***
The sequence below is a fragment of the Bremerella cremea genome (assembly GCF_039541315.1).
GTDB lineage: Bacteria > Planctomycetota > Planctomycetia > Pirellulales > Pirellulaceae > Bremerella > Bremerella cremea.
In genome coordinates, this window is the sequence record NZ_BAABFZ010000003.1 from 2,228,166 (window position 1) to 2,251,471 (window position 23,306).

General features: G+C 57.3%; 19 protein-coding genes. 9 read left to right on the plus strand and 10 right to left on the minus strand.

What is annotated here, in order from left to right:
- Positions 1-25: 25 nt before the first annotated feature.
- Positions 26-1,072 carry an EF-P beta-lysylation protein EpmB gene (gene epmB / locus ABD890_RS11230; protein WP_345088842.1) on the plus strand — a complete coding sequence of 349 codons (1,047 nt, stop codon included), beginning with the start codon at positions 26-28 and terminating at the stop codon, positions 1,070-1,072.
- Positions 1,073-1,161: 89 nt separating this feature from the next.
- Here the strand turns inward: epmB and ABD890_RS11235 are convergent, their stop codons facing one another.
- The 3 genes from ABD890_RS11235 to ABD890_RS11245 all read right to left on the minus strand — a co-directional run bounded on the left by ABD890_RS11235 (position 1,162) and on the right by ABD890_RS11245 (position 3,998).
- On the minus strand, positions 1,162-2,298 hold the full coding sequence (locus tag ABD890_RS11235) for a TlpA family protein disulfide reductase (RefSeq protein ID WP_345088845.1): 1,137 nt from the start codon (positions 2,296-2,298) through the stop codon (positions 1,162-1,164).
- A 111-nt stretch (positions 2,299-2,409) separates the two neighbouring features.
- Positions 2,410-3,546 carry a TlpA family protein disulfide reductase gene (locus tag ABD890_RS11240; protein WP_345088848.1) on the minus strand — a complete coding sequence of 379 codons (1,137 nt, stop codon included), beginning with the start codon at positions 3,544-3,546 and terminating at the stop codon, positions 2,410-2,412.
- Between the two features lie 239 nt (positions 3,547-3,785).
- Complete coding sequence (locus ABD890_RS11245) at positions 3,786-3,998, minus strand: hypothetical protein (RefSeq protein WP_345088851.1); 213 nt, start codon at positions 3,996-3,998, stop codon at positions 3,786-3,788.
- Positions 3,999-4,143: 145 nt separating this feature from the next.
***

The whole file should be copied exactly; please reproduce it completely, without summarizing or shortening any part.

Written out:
The sequence below is a fragment of the Bremerella cremea genome (assembly GCF_039541315.1).
GTDB lineage: Bacteria > Planctomycetota > Planctomycetia > Pirellulales > Pirellulaceae > Bremerella > Bremerella cremea.
In genome coordinates, this window is the sequence record NZ_BAABFZ010000003.1 from 2,228,166 (window position 1) to 2,251,471 (window position 23,306).

General features: G+C 57.3%; 19 protein-coding genes. 9 read left to right on the plus strand and 10 right to left on the minus strand.

What is annotated here, in order from left to right:
- Positions 1-25: 25 nt before the first annotated feature.
- Positions 26-1,072 carry an EF-P beta-lysylation protein EpmB gene (gene epmB / locus ABD890_RS11230; protein WP_345088842.1) on the plus strand — a complete coding sequence of 349 codons (1,047 nt, stop codon included), beginning with the start codon at positions 26-28 and terminating at the stop codon, positions 1,070-1,072.
- Positions 1,073-1,161: 89 nt separating this feature from the next.
- Here the strand turns inward: epmB and ABD890_RS11235 are convergent, their stop codons facing one another.
- The 3 genes from ABD890_RS11235 to ABD890_RS11245 all read right to left on the minus strand — a co-directional run bounded on the left by ABD890_RS11235 (position 1,162) and on the right by ABD890_RS11245 (position 3,998).
- On the minus strand, positions 1,162-2,298 hold the full coding sequence (locus tag ABD890_RS11235) for a TlpA family protein disulfide reductase (RefSeq protein ID WP_345088845.1): 1,137 nt from the start codon (positions 2,296-2,298) through the stop codon (positions 1,162-1,164).
- A 111-nt stretch (positions 2,299-2,409) separates the two neighbouring features.
- Positions 2,410-3,546 carry a TlpA family protein disulfide reductase gene (locus tag ABD890_RS11240; protein WP_345088848.1) on the minus strand — a complete coding sequence of 379 codons (1,137 nt, stop codon included), beginning with the start codon at positions 3,544-3,546 and terminating at the stop codon, positions 2,410-2,412.
- Between the two features lie 239 nt (positions 3,547-3,785).
- Complete coding sequence (locus ABD890_RS11245) at positions 3,786-3,998, minus strand: hypothetical protein (RefSeq protein WP_345088851.1); 213 nt, start codon at positions 3,996-3,998, stop codon at positions 3,786-3,788.
- Positions 3,999-4,143: 145 nt separating this feature from the next.